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Sum of series

  1. Apr 23, 2005 #1
    Determine the sum of the following series

    [tex]\sum_{n=1}^\infty \frac{2^n+6^n}{9^n}[/tex] or can be written as...
    [tex]\sum_{n=1}^\infty \frac{8^n}{9^n}[/tex]

    [tex] A_1 = 8/9, A_2 = 64/81, A_3 = 512/729 [/tex]

    common ration (r)= 8/9
    first term (a)= 8/9

    so plugging everything i know into the geometric series formula:
    [tex] \frac {a}{1-r}[/tex]

    i get.... 8
    but it's wrong, and i dont see why
     
  2. jcsd
  3. Apr 23, 2005 #2

    saltydog

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    [tex]\frac{a+b}{c}=\frac{a}{c}+\frac{b}{c}[/tex]

    And you know what:

    [tex]\frac{k^n}{m^n}[/tex]

    is with k and m constants right?
     
    Last edited: Apr 23, 2005
  4. Apr 23, 2005 #3

    Hurkyl

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    Are you sure 2^n + 6^n = 8^n?
     
  5. Apr 23, 2005 #4


    [tex]\frac{2}{9}\sum_{n=1}^\infty \frac{1^n}{1^n}[/tex] +

    [tex]\frac{6}{9}\sum_{n=1}^\infty \frac{1^n}{1^n}[/tex]


    right?
     
  6. Apr 23, 2005 #5

    Hurkyl

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    I strongly suggest you go back and review the section on exponents in your earlier textbooks -- your problem lies with the fact you don't know how to manipulate them, and it would be much easier to refresh your memory without having to worry about calculus stuff at the same time!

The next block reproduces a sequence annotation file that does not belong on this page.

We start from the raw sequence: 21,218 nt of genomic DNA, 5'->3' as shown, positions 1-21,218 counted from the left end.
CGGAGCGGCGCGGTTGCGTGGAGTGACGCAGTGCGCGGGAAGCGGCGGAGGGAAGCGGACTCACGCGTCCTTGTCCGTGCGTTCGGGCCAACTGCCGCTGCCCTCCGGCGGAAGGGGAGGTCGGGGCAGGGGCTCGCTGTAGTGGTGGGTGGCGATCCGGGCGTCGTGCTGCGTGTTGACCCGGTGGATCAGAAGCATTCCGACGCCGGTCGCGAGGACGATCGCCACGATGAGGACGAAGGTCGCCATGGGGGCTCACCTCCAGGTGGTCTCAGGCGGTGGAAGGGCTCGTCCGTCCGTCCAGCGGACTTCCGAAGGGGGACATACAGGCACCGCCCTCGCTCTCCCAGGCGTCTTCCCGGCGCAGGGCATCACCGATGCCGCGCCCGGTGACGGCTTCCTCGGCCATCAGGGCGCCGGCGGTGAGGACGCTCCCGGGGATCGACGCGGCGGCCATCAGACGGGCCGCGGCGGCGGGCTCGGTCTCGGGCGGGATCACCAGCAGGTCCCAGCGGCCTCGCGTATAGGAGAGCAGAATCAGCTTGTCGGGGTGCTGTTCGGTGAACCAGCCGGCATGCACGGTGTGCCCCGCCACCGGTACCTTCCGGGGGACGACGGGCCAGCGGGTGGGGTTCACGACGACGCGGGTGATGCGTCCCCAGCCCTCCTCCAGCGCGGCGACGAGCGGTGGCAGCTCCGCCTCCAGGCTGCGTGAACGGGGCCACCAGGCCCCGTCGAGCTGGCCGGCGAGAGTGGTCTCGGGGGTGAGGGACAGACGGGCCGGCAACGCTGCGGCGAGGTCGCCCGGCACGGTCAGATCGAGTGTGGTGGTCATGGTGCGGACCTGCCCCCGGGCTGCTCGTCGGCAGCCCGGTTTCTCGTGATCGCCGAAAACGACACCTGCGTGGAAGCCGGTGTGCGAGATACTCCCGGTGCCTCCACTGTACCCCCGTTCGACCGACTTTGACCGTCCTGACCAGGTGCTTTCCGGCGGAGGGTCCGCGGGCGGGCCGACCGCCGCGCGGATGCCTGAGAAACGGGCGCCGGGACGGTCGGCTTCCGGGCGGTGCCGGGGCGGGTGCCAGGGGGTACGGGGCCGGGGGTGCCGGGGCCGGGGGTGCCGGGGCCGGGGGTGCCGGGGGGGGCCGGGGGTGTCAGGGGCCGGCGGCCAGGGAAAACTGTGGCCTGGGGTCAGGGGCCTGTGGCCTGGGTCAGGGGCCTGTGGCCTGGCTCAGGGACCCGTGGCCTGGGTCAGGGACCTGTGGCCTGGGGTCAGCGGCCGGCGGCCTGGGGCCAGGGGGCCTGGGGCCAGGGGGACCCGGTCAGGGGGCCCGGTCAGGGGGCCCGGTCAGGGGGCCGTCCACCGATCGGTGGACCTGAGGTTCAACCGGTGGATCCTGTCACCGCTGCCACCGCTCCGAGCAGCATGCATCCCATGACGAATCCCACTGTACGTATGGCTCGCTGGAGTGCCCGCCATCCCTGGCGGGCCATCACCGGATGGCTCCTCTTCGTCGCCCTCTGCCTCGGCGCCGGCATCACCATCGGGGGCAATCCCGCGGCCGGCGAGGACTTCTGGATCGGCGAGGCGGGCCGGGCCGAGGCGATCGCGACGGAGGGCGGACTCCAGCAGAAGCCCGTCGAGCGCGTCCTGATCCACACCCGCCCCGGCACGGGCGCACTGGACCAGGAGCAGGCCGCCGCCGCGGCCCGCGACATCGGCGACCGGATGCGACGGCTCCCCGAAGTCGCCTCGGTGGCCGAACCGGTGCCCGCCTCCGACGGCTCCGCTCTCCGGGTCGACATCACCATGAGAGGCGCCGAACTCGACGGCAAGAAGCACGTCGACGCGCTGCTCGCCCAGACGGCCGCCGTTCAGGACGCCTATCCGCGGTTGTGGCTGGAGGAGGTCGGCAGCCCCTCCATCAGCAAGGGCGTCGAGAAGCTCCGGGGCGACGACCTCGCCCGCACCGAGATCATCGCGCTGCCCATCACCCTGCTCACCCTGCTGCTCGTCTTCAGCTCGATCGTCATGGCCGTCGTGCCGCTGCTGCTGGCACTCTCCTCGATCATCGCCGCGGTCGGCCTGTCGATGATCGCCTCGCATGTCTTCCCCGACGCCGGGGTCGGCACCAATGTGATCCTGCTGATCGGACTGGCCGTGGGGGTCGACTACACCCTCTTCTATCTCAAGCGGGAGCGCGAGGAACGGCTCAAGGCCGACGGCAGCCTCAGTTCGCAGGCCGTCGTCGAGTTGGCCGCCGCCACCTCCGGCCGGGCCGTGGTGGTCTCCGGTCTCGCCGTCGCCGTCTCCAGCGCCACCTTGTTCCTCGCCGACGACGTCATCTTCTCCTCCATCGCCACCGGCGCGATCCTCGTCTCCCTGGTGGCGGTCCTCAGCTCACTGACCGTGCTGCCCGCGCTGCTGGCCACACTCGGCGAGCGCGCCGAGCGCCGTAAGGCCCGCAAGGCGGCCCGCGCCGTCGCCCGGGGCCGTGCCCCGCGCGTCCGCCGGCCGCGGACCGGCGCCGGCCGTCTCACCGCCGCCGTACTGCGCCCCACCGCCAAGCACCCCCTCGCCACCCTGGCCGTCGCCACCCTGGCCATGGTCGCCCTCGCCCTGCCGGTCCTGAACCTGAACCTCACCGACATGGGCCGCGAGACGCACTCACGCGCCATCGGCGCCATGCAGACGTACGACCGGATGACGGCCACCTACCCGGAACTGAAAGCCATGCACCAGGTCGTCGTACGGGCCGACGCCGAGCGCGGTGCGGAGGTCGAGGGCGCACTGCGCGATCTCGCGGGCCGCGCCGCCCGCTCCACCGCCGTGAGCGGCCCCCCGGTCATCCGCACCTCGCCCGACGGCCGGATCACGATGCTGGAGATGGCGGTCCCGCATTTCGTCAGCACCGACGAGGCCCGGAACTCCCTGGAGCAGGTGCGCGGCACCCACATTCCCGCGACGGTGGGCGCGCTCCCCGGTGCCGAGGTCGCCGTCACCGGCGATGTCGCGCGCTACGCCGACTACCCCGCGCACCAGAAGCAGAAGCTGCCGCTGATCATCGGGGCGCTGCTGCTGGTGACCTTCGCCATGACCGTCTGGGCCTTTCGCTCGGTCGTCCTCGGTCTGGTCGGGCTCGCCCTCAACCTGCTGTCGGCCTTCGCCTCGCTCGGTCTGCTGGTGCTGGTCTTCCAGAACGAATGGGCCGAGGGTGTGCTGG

7. Apr 23, 2005 #6
    Testing "2" in for x yields the following statements.

    [tex]2^2 + 6^2 = 40[/tex]
    [tex]8^2 = 64[/tex]

    Hurkyl is right. Rework that step and see what else you can come up with.
     
  8. Apr 23, 2005 #7
    i got 4. final answer regis :tongue2:
    (saltydog did 80% of the work)
     
  9. Apr 23, 2005 #8
    the answer is 2.2857, it was actually an easy question. thanks for the help
     
  10. Apr 23, 2005 #9

    Hurkyl

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    Really? I find it strange that it happened to be a terminating decimal.
     
  11. Apr 24, 2005 #10
    how did you get that? i did [tex]\frac{1}{1- 2/9} + \frac{1}{1-2/3}[/tex] which adds up to 4
     
  12. Apr 24, 2005 #11

    Hurkyl

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    Check the starting index of the sum.
     
  13. Apr 24, 2005 #12
    [tex]\sum_{n=1}^\infty \frac{2^n+6^n}{9^n}[/tex]

    So, that's what we're dealing with, right? I'm not too sharp on series, but I don't thing this is hard.

    Follow saltydog's advice, and the series will become two series,

    [tex]\sum_{n=1}^\infty \frac{2^n}{9^n} + \sum_{n=1}^\infty \frac{6^n}{9^n}[/tex]

    [tex]\sum_{n=1}^\infty (\frac{2}{9})^n + \sum_{n=1}^\infty (\frac{6}{9})^n[/tex]

    Use the geometric series formula on each of those.

    It does?
     
    Last edited by a moderator: Apr 24, 2005
  14. Apr 24, 2005 #13
    sorry 30/7, not 4
     
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